The Globe Foundation was established in 1993 in Vancouver to promote the business case for sustainable development. This year, the conference boasted its most prominent speakers to date, with a total number of 200, and played host to 10,000 participants which included 2,000 conference delegates and 400 exhibitors including a range of countries such as Japan, Korea, Germany and Russia.
The Globe Foundation has three guiding principles:
- Environmental problems are business opportunities.
- Companies that can provide clean technologies and solutions will prosper.
- Proactive organizations that embrace environmental sustainability will be more competitive.
One of the Globe Foundation’s projects it is championing is its Endless Energy project which is an exploration of the implications of energy self-sufficiency for British Columbia by 2025, based on indigenous renewable and clean energy sources and conservation measures.
This year’s conference was organized around theme clusters: Corporate Sustainability Toolkit, Climate Change + Carbon Management, the Future of Energy, Financing the Low Carbon Economy, and the Urban Infrastructure Revolution.
Masdar City does a brilliant job of integrating all of these themes into one very handsome package.
The Arabic word, “masdar,” means source. Wouters pointed out that the former King of the UAE was, in fact, an environmentalist.
“We cherish our environment because it is an integral part of our country, our history and our heritage. On land and in the sea, our forefathers lived and survived in the environment. They were able to do so because they recognized the need to conserve it, to take from it only what they needed to live and to preserve it for succeeding generations.” – Sheikh Zayed Bin Sultan Al Nahyan, 1918-2004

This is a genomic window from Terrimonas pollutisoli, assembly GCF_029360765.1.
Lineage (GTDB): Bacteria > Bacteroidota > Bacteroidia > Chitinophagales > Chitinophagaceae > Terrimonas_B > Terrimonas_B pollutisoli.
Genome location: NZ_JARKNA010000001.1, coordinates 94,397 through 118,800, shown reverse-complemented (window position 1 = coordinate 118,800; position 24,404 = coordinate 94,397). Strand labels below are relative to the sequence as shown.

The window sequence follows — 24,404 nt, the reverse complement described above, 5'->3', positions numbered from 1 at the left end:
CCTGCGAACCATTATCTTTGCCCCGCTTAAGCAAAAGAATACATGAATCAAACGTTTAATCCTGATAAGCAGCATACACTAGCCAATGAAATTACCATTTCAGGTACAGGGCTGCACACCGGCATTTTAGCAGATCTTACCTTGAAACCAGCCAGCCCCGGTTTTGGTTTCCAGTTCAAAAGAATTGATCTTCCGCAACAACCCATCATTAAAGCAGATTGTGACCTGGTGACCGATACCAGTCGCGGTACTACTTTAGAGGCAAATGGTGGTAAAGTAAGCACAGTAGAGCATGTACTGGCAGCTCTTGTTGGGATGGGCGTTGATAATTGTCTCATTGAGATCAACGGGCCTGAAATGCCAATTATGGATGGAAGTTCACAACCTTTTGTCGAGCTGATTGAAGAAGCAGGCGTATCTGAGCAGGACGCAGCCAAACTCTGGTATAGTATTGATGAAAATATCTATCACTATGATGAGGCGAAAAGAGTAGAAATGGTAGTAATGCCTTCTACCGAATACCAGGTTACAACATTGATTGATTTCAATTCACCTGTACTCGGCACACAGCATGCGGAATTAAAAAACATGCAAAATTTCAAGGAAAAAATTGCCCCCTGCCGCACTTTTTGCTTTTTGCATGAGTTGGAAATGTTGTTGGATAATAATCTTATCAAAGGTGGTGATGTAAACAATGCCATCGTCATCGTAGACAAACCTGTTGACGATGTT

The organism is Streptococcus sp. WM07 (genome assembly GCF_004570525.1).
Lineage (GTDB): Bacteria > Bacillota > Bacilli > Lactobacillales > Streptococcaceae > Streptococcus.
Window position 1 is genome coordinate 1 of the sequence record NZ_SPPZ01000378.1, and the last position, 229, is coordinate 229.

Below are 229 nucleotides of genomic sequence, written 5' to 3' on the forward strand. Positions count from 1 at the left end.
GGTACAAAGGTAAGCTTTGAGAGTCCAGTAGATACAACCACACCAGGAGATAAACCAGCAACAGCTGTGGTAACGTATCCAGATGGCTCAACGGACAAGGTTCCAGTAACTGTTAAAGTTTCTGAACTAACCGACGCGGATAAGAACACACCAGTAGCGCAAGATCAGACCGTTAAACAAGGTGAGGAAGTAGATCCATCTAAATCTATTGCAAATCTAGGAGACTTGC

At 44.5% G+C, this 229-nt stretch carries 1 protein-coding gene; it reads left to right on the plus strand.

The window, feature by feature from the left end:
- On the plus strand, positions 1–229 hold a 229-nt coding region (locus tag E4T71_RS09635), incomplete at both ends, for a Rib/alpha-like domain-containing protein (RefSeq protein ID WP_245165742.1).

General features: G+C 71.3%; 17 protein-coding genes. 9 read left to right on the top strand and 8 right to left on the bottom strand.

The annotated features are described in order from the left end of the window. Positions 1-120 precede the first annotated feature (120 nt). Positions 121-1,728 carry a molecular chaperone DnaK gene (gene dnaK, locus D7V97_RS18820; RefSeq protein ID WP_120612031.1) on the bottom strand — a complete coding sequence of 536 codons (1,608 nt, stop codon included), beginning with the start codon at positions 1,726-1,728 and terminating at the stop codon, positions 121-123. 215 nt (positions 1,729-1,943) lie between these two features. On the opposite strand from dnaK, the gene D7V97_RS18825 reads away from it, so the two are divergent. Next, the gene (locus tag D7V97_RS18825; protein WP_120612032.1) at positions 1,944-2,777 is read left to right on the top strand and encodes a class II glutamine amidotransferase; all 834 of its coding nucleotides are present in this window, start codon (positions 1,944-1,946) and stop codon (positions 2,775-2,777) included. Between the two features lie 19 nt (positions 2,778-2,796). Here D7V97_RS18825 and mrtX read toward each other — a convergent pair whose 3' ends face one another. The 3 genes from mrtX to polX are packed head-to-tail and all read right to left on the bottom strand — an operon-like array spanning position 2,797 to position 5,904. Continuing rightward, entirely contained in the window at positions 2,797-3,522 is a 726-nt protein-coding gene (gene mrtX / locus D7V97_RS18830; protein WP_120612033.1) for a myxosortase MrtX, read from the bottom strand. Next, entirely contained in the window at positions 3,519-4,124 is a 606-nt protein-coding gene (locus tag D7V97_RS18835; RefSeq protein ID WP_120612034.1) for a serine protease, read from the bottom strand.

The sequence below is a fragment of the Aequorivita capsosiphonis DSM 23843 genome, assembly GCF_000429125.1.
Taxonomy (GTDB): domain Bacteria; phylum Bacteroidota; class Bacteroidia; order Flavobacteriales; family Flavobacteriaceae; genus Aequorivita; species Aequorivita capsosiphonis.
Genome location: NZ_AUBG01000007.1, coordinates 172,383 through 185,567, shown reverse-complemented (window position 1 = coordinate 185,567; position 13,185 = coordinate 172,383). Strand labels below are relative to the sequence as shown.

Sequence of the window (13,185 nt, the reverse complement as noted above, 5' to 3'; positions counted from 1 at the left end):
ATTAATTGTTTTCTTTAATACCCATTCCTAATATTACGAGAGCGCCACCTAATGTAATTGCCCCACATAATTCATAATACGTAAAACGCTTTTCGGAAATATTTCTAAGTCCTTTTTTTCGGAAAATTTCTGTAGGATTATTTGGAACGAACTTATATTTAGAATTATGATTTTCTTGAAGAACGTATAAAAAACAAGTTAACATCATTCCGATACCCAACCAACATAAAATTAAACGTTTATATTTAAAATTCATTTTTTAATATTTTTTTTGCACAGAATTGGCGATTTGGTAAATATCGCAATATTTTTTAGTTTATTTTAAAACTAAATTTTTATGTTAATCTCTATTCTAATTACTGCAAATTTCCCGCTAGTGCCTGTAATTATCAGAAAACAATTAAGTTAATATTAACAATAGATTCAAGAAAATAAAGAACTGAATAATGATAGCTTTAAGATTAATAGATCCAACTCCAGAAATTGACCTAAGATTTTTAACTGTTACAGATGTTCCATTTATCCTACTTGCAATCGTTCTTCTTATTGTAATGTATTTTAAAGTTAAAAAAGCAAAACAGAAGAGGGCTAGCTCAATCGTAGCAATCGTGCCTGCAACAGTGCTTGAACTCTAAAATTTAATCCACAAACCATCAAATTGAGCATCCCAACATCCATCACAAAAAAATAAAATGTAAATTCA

Masdar City, a six-kilometer-square city, will be home to leading multinational companies in the cleantech sector as well as small- to medium-sized enterprises and entrepreneurial startups. It is anchored by the Masdar Institute of Science and Technology, an advanced research and educational facility, developed in collaboration with M.I.T. (Mass. Institute of Technology) which is focused entirely on education and research in alternative energy and sustainability. Its first 100 students began its curriculum this past September and will move into the city proper for the next year’s term. They will be Masdar City’s first official residents.
“At Masdar we have the intention all along the value chain for clean and renewable energy,” said Wouters who also quoted Bloomberg’s projection for a $200 Billion worldwide investment in renewables for 2010, up from $155 Billion in 2008. For green building, there is a $1.4 trillion investment forecast by 2014. He emphasized that Masdar’s philosophy is one of inclusivity. “We approach partnerships like a Catholic marriage: a long courtship and then once a partner is chosen, we are very loyal. In addition, because of the cultural heritage, we are not limited to one partner.”
Masdar’s David Bonn, who works on the capital investment side, explained that Masdar seeks to be an exporter of renewable energy and education. He reiterated the rhetorical question about CleanTech heard often at the conference: Is it the new space race? He also mentioned that Masdar tends to invest in companies that can demonstrate proof of concept. Masdar City offers zero percent taxes on companies and individuals, illustrating that it definitely has “friend with benefits” characteristics.
Masdar City will be the world’s largest test bed for new technologies by setting sustainability targets not attempted by any other project.
“A new era is upon us, challenging us to venture beyond the achievements of the past and meet the needs of the future. Masdar aims to become a source of energy, knowledge and innovation in order to maintain Abu Dhabi’s position as a global energy leader.” – Ahmed Ali Al Sayegh, Chairman, Masdar